Wolfgang Amadeus Mozart was one of the biggest composers of the 18th century. He is known for having written more than 600 compositions. He began composing at the age of five, already having the ability to prodigiously play the violin and the piano. Besides, he is remembered for his extraordinary ability to compose music in his mind.

Anonymous portrait of the child Mozart, 1763

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The Creative Process

Myths developed, during the years, around Mozart’s figure, especially about his creative process. He indeed composed in his head, but he also needed to write down the notes as he worked on them. Beyond his compositions, he mainly wrote sketches, 320 of which survived between the years 1768-1791, years of his travels and death, and have arrived to us. He even used a personal type of shorthand in his sketches, which made it easier for him to edit his compositions, even if the changes were minor and never got to the core of his work.

It is doubtless that Mozart was a true music genius, as Constanze, his wife, testifies: “He wrote down music in the same way as he wrote letters”. He did it at any time of the day and there was nothing that could distract him. As a result, we have, nowadays, a significant amount of his musical compositions, including the unfinished ones, which can be classified into sketches and fragments.

Mozart’s sketch for the finale of the Piano Quartet in E flat

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Sketches and Fragments

  • Sketches: were written in his shorthand (Skizzenschrift), that he used for private information; most of them were just memos, written down to be worked on afterward, or preliminary studies rather than complete drafts. Although brief, the sketches show a lot of effort and work, proof that he also needed practice and study for his music. We can also find some laborious sketches alongside the manuscripts of completed creations that show a bit of struggle to complete the work in his head, therefore needing to write it down.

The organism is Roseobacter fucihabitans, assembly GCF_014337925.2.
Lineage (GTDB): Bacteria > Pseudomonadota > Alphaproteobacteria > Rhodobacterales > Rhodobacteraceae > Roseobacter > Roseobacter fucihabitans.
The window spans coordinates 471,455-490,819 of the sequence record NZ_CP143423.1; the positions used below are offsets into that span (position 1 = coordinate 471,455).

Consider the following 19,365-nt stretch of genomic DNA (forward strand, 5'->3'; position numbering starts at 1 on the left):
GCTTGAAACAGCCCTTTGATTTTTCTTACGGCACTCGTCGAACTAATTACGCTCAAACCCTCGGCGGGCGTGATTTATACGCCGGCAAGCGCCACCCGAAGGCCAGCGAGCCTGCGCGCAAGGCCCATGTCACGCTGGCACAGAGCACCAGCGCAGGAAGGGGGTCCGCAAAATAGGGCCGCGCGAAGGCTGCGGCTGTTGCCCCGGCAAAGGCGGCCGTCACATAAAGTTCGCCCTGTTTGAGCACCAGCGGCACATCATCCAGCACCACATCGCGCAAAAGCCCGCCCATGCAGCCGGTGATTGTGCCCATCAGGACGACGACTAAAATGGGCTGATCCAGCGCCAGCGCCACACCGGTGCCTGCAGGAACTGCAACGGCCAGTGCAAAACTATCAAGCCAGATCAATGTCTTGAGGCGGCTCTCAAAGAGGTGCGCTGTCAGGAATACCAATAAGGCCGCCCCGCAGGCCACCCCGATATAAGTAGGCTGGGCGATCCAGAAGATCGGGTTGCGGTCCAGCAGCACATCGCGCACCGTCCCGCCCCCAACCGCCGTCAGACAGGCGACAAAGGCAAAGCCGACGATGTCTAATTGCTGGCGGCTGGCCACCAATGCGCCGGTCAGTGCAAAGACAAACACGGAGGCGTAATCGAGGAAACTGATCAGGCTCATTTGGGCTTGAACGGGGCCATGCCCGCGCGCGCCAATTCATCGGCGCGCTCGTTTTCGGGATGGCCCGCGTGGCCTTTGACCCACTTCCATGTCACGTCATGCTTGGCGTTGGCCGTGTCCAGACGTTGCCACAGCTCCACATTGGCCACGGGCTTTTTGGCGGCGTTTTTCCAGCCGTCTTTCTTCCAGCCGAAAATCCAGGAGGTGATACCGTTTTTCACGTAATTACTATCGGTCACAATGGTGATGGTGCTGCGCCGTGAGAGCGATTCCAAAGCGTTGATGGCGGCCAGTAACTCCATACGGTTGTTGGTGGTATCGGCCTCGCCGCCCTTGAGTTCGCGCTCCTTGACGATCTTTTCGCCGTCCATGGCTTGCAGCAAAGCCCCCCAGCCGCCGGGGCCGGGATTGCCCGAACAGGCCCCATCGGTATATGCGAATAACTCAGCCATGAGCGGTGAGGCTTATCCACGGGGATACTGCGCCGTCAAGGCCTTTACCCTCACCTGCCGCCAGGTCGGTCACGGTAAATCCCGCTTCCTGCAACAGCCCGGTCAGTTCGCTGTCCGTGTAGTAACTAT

• Fragments: they were neatly written and various had indications of dynamics and expression marks, meaning that he wanted to finalize them; these are, in fact, more complex than the sketches because they are designed as beginnings, finale, or new pieces for some of his compositions. These fragments are left unfinished probably because Mozart just lost interest in them, but they serve as evidence of his huge creativity.
Anfang einer Fuge (Fragment of Fugue in C minor)

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Analysis of Mozart’s works

  • Mozart’s creative process drawn from fragments: in the sketches, there is always the melody and the bass line, while other parts, such as the accompanying, the orchestration, and further details remained undefined. Regarding polyphonic creations, instead, he wrote them down on a separate but equally laborious sketch, which would have been added afterward.
  • Mozart’s creative process drawn from fragments: the fragments, mainly those concerning the beginnings of his works, often display staves prepared for every single instrument, but then continue only with the main melodic line and the bass part, leaving the others blank. Adding the rest would have been part of a secondary and more mechanical stage of production.
  • Mozart’s creative process drawn from his late works: in his late works, it is self-evident that there is a decrease in creativity compared to his earlier works. As always, there is the main melodic line and bass accompanying but, while in his earlier works the main lines and the inner parts, such as the harmonies, were developed at the same time, in his later compositions the inner parts needed to be worked out in a second phase.

To him, composition was an active process, and he studied and worked a lot to create each one of his great works.

Quartet in C

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Info source:

Hertzmann, Erich. “Mozart’s Creative Process.” The Musical Quarterly, vol. 43, no. 2, Oxford University Press, 1957, pp. 187–200,

Konrad, Ulrich. “Mozart’s Sketches.” Early Music, vol. 20, no. 1, Oxford University Press, 1992, pp. 119–30,

David P. Schroeder. “Mozart’s Compositional Processes and Creative Complexity”.

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